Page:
Mathematics is the science that deals with the logic of shape, quantity and arrangement.
Math is all around us, in everything we do. It is the building block for everything in our daily lives, including mobile devices, architecture (ancient and modern), art, money, engineering, and even sports.
Since the beginning of recorded history, mathematic discovery has been at the forefront of every civilized society, and in use in even the most primitive of cultures. The needs of math arose based on the wants of society. The more complex a society, the more complex the mathematical needs. Primitive tribes needed little more than the ability to count, but also relied on math to calculate the position of the sun and the physics of hunting.
Several civilizations — in China, India, Egypt, Central America and Mesopotamia — contributed to mathematics as we know it today. The Sumerians were the first people to develop a counting system. Mathematicians developed arithmetic, which includes basic operations, multiplication, fractions and square roots. The Sumerians’ system passed through the Akkadian Empire to the Babylonians around 300 B.C. Six hundred years later, in America, the Mayans developed elaborate calendar systems and were skilled astronomers. About this time, the concept of zero was developed.
As civilizations developed, mathematicians began to work with geometry, which computes areas and volumes to make angular measurements and has many practical applications. Geometry is used in everything from home construction to fashion and interior design.
Geometry went hand in hand with algebra, invented in the ninth century by a Persian mathematician, Mohammed ibn-Musa al-Khowarizmi. He also developed quick methods for multiplying and diving numbers, which are known as algorithms — a corruption of his name.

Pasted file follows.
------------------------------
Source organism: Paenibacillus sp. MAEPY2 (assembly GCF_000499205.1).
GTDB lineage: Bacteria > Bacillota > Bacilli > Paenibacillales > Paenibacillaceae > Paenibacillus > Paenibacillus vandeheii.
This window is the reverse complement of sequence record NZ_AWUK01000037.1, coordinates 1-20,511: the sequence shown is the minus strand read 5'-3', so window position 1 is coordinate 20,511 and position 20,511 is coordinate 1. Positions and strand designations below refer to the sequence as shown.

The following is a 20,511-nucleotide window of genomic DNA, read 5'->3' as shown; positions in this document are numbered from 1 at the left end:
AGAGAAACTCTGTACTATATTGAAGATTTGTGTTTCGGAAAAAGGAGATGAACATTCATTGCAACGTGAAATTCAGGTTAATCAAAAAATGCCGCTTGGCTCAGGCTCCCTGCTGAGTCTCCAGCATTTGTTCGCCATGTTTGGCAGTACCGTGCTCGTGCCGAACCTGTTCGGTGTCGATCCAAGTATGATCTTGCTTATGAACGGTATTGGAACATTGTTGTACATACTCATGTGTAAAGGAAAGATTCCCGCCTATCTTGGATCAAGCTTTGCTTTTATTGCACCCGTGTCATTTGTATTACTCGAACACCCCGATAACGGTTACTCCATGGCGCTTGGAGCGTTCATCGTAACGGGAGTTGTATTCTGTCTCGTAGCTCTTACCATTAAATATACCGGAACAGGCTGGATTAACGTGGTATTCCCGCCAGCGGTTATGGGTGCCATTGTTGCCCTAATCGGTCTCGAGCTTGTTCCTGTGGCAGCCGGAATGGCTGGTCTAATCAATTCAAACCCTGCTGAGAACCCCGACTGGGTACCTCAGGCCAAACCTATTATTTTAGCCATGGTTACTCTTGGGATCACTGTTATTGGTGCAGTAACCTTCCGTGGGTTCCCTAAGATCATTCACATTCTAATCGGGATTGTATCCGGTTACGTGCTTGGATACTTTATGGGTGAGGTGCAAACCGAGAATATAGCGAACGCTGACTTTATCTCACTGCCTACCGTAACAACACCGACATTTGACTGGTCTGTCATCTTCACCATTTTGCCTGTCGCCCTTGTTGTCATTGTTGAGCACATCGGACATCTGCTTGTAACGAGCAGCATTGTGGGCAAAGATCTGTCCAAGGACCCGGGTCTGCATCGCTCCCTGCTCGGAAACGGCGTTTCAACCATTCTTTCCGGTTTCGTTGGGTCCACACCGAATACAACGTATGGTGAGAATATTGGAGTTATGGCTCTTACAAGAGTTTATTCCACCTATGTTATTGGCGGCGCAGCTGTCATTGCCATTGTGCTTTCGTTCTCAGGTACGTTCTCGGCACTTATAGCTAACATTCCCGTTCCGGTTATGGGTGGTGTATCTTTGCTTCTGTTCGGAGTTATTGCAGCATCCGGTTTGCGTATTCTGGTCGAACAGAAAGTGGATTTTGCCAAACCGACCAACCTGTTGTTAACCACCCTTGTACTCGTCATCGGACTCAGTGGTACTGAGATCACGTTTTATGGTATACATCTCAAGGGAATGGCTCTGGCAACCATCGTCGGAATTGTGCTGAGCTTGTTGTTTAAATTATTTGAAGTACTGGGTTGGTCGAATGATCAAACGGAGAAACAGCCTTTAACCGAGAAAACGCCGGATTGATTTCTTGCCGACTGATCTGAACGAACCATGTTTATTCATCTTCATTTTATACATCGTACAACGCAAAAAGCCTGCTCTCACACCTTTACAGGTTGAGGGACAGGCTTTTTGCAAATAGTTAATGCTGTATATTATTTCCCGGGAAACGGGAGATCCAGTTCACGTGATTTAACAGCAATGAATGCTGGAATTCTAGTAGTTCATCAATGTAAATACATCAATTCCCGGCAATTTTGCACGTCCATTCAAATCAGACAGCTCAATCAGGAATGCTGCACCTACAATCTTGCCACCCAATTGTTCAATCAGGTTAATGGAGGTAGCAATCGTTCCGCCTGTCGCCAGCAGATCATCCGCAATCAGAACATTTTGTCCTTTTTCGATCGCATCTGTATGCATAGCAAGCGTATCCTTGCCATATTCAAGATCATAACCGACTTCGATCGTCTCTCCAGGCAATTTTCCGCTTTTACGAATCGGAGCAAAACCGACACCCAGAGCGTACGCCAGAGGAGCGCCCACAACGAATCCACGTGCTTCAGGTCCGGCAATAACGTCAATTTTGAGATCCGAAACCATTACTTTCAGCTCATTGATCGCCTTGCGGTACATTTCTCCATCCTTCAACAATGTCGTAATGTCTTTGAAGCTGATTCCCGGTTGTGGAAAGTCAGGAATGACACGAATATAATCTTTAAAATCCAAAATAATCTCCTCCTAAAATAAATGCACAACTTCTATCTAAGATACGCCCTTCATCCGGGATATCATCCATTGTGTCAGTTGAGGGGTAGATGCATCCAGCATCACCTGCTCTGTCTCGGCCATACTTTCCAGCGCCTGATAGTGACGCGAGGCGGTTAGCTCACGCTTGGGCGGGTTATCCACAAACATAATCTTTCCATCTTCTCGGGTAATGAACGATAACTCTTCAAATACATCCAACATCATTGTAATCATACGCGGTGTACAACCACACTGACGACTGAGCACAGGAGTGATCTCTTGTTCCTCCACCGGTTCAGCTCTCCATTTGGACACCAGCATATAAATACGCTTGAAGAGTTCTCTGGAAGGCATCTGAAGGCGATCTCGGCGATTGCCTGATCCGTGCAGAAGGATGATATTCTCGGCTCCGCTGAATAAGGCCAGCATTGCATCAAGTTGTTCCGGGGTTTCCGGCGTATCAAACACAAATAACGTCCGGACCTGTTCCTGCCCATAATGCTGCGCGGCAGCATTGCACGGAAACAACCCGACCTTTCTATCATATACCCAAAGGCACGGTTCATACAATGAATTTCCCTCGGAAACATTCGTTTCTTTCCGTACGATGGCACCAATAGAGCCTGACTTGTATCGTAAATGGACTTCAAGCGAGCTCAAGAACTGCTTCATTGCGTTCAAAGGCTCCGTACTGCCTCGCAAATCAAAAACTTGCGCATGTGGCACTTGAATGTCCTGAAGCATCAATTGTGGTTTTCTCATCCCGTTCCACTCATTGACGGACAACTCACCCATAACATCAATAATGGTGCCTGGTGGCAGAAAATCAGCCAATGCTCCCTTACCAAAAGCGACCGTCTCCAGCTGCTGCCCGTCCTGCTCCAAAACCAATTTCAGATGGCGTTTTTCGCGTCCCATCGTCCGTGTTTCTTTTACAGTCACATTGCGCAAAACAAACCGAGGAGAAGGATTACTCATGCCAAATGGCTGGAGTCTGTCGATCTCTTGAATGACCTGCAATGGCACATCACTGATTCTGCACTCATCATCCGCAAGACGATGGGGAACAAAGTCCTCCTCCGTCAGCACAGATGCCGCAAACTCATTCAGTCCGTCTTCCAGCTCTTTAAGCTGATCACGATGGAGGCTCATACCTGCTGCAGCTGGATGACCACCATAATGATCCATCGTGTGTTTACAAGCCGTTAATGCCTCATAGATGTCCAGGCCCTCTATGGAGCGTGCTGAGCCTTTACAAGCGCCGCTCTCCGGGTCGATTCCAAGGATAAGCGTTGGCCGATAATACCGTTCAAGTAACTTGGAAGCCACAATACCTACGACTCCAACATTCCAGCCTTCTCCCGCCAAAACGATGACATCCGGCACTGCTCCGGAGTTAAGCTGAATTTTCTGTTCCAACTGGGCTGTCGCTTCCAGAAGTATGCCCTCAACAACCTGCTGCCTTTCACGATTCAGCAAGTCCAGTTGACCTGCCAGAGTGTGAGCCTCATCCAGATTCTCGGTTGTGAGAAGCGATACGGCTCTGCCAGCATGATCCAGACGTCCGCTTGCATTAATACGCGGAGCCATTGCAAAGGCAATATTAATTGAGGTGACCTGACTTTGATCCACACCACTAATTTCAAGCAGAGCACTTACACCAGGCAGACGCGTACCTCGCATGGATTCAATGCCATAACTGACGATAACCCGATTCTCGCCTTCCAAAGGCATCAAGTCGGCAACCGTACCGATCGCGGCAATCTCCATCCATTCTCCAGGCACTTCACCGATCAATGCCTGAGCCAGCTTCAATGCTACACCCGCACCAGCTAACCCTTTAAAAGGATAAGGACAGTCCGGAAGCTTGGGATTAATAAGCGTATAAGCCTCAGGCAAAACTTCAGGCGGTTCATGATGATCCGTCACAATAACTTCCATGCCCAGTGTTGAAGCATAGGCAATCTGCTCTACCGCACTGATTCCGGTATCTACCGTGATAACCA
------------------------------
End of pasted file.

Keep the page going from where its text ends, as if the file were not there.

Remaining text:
Algebra offered civilizations a way to divide inheritances and allocate resources. The study of algebra meant mathematicians were solving linear equations and systems, as well as quadratics, and delving into positive and negative solutions. Mathematicians in ancient times also began to look at number theory. With origins in the construction of shape, number theory looks at figurate numbers, the characterization of numbers, and theorems.
During this time, mathematicians began working with trigonometry. Computational in nature, trigonometry requires the measurement of angles and the computation of trigonometric functions, which include sine, cosine, tangent, and their reciprocals. Trigonometry relies on the synthetic geometry developed by Greek mathematicians like Euclid. For example, Ptolemy’s theorem gives rules for the chords of the sum and difference of angles, which correspond to the sum and difference formulas for sines and cosines. In past cultures, trigonometry was applied to astronomy and the computation of angles in the celestial sphere.
After the fall of Rome, the development of mathematics was taken on by the Arabs, then the Europeans. Fibonacci was one of the first European mathematicians, and was famous for his theories on arithmetic, algebra, and geometry. The Renaissance led to advances that included decimal fractions, logarithms, and projective geometry. Number theory was greatly expanded upon, and theories like probability and analytic geometry ushered in a new age of mathematics, with calculus at the forefront.
|Foundation – Maths||01:15:00|
|Function – Maths||01:24:00|
|Differential equations – Maths||01:20:00|
|Limit – Maths||01:26:00|
|Limits & Continuity – Maths||01:12:00|
|Linear Programming – Maths||01:11:00|
|Probability – Maths||01:21:00|
|Staright Line and Circle – Maths||01:24:00|
|Advanced – Maths||01:16:00|
|JEE Main + Advanced – Maths||01:00:00|
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